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Archbishop's Mansion and Gardens in Kroměříž

 
photo:  (mojefoto.cz)
 

In 1110, the Bishops of Olomouc were donated Kroměříž. In the 13th century, one of them, Bruno of Schauenburg, had a Gothic castle built on the site of a Slavic settlement.

 

At the turn of the 16th century the castle was rebuilt into a Renaissance residence with a four-wing building and a big tower. At the end of the Thirty Years' War in 1643, Swedish military forces devastated the chateau. In its place a grand Early Baroque Palace was constructed. Bishop Karl Lichtenstein hired Italian imperial architects Filiberto Luches and Giovanni P. Tencalla from Vienna. They also participated in other constructions after a fire. From the original castle the lower part of the main tower remained, and it was rebuilt into a grand 84-meter-high tower. On the ground plan of the original castle a three-floor building was built, as well as surrounding courtyards with arcades, pilasters and corner rizalites. Further architectural adjustments were made after the fire in the chateau in 1752 and in the 19th century. In the revolutionary years 1848-49, the session of the Reichstag was moved here from Vienna.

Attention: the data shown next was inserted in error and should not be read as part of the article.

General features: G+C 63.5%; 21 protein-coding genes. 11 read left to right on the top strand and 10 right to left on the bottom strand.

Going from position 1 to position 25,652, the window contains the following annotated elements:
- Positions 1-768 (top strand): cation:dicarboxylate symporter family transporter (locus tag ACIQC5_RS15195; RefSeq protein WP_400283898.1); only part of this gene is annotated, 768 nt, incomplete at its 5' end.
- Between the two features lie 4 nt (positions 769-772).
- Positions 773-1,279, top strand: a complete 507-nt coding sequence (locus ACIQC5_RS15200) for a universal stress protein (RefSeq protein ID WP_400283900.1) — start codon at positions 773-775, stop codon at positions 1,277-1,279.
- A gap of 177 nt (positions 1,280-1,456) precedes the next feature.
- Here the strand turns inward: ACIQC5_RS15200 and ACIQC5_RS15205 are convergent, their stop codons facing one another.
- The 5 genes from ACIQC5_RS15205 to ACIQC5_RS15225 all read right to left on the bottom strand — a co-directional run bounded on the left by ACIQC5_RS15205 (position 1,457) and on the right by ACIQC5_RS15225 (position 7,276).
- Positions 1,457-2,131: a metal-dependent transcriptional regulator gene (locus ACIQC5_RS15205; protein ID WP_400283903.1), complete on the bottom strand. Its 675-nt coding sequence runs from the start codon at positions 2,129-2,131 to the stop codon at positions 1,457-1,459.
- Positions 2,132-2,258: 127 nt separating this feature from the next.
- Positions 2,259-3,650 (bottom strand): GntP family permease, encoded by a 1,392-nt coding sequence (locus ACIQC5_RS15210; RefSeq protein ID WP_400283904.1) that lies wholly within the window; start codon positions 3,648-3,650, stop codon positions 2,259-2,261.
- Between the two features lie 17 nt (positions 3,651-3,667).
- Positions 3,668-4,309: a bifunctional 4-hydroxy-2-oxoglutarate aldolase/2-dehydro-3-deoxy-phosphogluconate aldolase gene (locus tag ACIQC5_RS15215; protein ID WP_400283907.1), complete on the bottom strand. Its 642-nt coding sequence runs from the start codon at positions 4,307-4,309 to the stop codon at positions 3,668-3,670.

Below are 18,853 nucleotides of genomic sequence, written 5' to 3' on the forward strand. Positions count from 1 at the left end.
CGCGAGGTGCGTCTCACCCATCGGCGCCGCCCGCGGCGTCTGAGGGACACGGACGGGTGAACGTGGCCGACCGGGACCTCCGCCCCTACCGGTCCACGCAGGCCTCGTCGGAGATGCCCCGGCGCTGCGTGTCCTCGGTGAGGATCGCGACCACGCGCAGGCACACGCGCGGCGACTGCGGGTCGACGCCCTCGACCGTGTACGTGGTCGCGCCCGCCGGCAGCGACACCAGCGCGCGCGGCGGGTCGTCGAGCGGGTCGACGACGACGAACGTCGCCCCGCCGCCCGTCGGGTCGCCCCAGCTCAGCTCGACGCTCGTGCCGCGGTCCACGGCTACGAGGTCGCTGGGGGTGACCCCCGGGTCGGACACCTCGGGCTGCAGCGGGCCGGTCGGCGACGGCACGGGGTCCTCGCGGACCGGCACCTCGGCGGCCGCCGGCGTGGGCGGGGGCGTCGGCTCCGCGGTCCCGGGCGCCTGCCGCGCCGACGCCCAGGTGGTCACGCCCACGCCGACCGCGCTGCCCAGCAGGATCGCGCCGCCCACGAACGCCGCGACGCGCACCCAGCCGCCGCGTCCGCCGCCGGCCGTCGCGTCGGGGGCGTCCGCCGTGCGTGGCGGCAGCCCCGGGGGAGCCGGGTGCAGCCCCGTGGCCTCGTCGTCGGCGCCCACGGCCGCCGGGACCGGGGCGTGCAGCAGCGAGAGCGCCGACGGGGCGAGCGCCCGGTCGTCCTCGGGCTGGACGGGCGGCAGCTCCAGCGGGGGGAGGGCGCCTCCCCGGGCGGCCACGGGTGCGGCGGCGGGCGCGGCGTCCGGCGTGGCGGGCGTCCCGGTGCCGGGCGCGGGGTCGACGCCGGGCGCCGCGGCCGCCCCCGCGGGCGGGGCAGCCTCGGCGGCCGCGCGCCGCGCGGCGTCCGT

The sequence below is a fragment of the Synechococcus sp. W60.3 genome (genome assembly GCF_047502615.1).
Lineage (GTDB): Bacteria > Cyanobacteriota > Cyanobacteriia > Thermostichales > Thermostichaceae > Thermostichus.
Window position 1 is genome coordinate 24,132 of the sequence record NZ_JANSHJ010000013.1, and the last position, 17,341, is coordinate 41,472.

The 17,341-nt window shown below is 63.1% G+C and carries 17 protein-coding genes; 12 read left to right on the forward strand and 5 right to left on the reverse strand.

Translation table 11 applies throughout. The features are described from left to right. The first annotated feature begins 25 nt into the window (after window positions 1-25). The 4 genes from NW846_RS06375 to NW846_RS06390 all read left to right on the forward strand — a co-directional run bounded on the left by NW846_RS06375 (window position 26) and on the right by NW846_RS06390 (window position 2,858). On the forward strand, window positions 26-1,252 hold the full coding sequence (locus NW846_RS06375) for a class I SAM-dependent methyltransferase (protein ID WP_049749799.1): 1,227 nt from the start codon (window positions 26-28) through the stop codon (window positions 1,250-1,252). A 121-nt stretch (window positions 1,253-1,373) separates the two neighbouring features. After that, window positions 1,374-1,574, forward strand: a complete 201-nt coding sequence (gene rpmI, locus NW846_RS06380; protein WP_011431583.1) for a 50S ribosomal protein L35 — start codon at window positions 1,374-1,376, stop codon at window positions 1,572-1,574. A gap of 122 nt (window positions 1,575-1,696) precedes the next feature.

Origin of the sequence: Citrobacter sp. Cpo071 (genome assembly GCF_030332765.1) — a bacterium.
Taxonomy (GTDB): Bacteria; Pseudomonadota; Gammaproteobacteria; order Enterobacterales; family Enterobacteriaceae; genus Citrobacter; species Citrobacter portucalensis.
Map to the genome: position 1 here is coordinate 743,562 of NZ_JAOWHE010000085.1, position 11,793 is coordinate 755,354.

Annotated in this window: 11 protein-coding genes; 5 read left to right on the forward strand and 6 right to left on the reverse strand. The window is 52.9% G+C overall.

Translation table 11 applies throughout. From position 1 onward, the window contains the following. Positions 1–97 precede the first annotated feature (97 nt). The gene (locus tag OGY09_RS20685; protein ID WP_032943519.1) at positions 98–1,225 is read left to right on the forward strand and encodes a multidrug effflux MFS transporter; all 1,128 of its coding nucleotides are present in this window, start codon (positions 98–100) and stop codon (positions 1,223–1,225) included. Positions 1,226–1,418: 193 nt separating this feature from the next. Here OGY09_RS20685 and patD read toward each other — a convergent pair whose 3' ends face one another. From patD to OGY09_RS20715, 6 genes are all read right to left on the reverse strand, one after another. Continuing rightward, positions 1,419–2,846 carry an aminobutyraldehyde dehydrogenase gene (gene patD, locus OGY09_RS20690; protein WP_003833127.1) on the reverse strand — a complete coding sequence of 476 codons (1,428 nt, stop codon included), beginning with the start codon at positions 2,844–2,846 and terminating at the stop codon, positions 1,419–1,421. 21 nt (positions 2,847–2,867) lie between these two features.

Inside the chateau there is a whole range of richly decorated interiors with excellent period equipment and collections, and a salla terena leading to the Below-the-Chateau Garden. The interiors served as representative spaces, presenting art and historic collections and management of the bishopric.

The chateau picture gallery concentrates showcases European painters of the 15th-18th centuries, such as Tizian, Lucas Cranach Sr., Hans von Aachen, Paolo Veronese and Jan Breughel Sr. This collection is one of the most valuable in Czech republic.

The Under-Chateau Garden was created in the Middle Ages; it was later adjusted to the Renaissance and Baroque styles. In the 19th century, it was changed into a romantic English-style park. The park is 64 hectares large and includes three artificial lakes and several Romantic buildings, such as Pompeian and Colloredo colonnades, a Chinese pavilion and Max’s Courtyard. According to the model of Renaissance gardens, the

Flower Garden was built in the second half of the 17th century. Its center creates an octagonal, richly decorated rotunda and a monumental colonnade around it, which is 244 meters long. At that point there is the Lion Fountain, the Tritons´ Fountain, a square and a circular maze.

These gardens are some of the most significant examples of garden architecture in Europe. They are included in the UNESCO list together with the chateau complex.

For further information:
http://www.azz.cz/ 
http://whc.unesco.org/en/list/860

 
 
Author:
 
Added: 01.01.2010
 
 
 

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